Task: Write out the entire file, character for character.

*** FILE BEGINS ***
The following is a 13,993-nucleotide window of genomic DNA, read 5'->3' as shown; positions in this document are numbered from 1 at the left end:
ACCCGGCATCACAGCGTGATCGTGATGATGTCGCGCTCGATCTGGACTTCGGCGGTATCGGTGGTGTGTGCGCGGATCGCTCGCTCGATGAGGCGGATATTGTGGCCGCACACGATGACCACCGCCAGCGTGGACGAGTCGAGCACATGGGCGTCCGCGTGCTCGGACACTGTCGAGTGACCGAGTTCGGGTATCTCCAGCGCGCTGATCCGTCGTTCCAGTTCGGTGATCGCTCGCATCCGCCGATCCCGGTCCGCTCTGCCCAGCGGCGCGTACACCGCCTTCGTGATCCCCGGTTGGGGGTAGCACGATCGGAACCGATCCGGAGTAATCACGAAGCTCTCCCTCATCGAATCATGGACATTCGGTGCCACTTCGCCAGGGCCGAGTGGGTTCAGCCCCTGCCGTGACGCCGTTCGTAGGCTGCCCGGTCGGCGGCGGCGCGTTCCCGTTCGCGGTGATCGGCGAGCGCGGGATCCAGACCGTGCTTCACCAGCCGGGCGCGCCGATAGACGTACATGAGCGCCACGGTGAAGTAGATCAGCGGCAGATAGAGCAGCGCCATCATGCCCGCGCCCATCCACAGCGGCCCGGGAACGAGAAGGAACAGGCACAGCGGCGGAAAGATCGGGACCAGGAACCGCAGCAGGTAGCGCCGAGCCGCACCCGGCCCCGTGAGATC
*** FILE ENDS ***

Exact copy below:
The following is a 13,993-nucleotide window of genomic DNA, read 5'->3' as shown; positions in this document are numbered from 1 at the left end:
ACCCGGCATCACAGCGTGATCGTGATGATGTCGCGCTCGATCTGGACTTCGGCGGTATCGGTGGTGTGTGCGCGGATCGCTCGCTCGATGAGGCGGATATTGTGGCCGCACACGATGACCACCGCCAGCGTGGACGAGTCGAGCACATGGGCGTCCGCGTGCTCGGACACTGTCGAGTGACCGAGTTCGGGTATCTCCAGCGCGCTGATCCGTCGTTCCAGTTCGGTGATCGCTCGCATCCGCCGATCCCGGTCCGCTCTGCCCAGCGGCGCGTACACCGCCTTCGTGATCCCCGGTTGGGGGTAGCACGATCGGAACCGATCCGGAGTAATCACGAAGCTCTCCCTCATCGAATCATGGACATTCGGTGCCACTTCGCCAGGGCCGAGTGGGTTCAGCCCCTGCCGTGACGCCGTTCGTAGGCTGCCCGGTCGGCGGCGGCGCGTTCCCGTTCGCGGTGATCGGCGAGCGCGGGATCCAGACCGTGCTTCACCAGCCGGGCGCGCCGATAGACGTACATGAGCGCCACGGTGAAGTAGATCAGCGGCAGATAGAGCAGCGCCATCATGCCCGCGCCCATCCACAGCGGCCCGGGAACGAGAAGGAACAGGCACAGCGGCGGAAAGATCGGGACCAGGAACCGCAGCAGGTAGCGCCGAGCCGCACCCGGCCCCGTGAGATC